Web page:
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Gender and Behaviour

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Provision of adequate housing through cooperative government and intergovernmental relations in the Bushbuckridge Local Municipality

Salphinah Vuloyimuni Ubisi, Prudence Khumalo, Eric J. Nealer

Abstract


Establishing sustainable human settlements and improved quality of household life is one of the outcomes identified by the South African democratic government. Housing service delivery protests and demonstrations are the reflection of the non-adherence of the three South African government spheres to the principles of cooperative government and intergovernmental relations, not just the failures of local government. This is because all three government spheres must consult each other in order to meet housing service delivery challenges, among other things. These principles are provided by section 41 of the Constitution of the Republic of South Africa, 1996. This article is based on a doctoral study conducted by the author in 2016. It argues that cooperative government and intergovernmental relations structures provided by the Intergovernmental Relations Framework Act (13 of 2005) are not effective in addressing housing challenges in the Bushbuckridge Local Municipality. One structure in each government sphere was selected to determine its effectiveness in delivering adequate housing in the Bushbuckridge Local Municipality. The study employed mixed methodologies. The results revealed that each government sphere executed its own housing mandatory function during housing projects’ implementation and launches in the Bushbuckridge Local Municipality. It is recommended that all three government spheres must consult each other in order to address housing service delivery challenges and alleviate housing service delivery protests and demonstrations.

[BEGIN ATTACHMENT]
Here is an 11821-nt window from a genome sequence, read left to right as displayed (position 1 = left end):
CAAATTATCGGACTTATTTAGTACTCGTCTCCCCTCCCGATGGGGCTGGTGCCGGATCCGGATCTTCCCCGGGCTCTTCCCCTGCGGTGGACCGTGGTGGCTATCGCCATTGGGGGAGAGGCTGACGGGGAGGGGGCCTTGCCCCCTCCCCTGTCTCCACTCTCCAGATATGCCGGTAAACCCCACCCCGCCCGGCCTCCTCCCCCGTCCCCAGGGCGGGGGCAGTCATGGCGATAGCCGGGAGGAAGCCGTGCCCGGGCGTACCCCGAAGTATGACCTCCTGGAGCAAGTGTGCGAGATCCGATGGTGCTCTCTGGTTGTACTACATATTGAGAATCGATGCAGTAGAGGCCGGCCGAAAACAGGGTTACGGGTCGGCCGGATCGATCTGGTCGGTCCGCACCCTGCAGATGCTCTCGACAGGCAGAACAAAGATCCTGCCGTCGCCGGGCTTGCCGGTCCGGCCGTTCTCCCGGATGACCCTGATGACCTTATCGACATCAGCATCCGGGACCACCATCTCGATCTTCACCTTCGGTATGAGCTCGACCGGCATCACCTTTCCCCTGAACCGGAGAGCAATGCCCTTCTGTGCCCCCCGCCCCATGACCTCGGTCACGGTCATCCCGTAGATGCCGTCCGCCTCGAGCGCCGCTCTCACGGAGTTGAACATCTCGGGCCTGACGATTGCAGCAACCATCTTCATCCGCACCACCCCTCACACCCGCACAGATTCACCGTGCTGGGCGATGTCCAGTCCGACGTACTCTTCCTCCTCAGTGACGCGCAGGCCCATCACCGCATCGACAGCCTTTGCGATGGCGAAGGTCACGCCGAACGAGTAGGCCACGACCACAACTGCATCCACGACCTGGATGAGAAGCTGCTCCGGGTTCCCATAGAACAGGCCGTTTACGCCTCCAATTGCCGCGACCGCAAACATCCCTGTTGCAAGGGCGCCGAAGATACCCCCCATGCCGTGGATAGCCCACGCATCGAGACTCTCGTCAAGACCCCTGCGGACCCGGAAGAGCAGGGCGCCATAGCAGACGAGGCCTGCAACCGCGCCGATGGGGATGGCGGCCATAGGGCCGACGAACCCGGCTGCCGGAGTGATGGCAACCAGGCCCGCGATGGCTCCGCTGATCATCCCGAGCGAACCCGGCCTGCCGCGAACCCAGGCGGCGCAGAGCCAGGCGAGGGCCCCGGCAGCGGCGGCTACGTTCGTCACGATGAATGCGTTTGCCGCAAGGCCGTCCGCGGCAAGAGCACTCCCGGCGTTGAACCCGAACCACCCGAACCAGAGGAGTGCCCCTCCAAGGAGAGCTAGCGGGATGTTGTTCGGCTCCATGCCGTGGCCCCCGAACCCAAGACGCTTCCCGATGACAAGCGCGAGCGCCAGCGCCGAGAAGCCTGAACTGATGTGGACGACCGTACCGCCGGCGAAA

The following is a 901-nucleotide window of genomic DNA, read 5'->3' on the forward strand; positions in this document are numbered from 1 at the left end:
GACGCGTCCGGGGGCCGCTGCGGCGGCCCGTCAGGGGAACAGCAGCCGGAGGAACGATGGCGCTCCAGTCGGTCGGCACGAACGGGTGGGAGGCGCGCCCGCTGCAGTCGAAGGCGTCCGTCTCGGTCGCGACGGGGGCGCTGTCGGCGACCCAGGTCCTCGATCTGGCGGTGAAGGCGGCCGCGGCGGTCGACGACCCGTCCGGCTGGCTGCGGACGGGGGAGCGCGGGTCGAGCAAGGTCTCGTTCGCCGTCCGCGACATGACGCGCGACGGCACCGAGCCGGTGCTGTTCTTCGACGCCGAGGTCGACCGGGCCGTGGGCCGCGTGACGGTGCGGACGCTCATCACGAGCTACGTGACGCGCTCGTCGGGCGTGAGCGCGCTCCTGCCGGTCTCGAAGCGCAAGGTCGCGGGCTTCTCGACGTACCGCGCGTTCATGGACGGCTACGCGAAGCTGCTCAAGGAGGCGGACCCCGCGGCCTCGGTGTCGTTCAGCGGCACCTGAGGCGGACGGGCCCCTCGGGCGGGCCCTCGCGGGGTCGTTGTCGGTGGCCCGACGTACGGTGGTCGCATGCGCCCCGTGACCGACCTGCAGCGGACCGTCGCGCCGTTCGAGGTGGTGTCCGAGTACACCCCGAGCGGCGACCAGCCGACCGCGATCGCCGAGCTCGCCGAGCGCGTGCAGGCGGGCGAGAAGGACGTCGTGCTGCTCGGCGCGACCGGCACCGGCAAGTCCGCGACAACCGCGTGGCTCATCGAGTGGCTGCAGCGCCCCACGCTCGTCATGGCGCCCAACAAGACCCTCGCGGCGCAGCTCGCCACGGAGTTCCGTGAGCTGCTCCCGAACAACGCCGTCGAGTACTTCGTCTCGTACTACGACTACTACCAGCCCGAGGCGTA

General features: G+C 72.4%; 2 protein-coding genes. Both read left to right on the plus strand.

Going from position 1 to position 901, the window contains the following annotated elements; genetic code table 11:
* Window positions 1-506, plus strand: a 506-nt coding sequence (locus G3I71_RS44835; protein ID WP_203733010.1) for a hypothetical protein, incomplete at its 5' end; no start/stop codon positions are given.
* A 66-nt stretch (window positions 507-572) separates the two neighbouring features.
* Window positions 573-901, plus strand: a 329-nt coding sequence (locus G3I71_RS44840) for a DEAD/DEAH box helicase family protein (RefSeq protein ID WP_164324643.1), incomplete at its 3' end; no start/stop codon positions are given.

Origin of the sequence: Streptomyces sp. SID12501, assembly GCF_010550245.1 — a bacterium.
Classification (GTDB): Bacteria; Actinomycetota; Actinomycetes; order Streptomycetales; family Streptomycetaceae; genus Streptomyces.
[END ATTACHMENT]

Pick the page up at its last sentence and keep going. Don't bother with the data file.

Introduction




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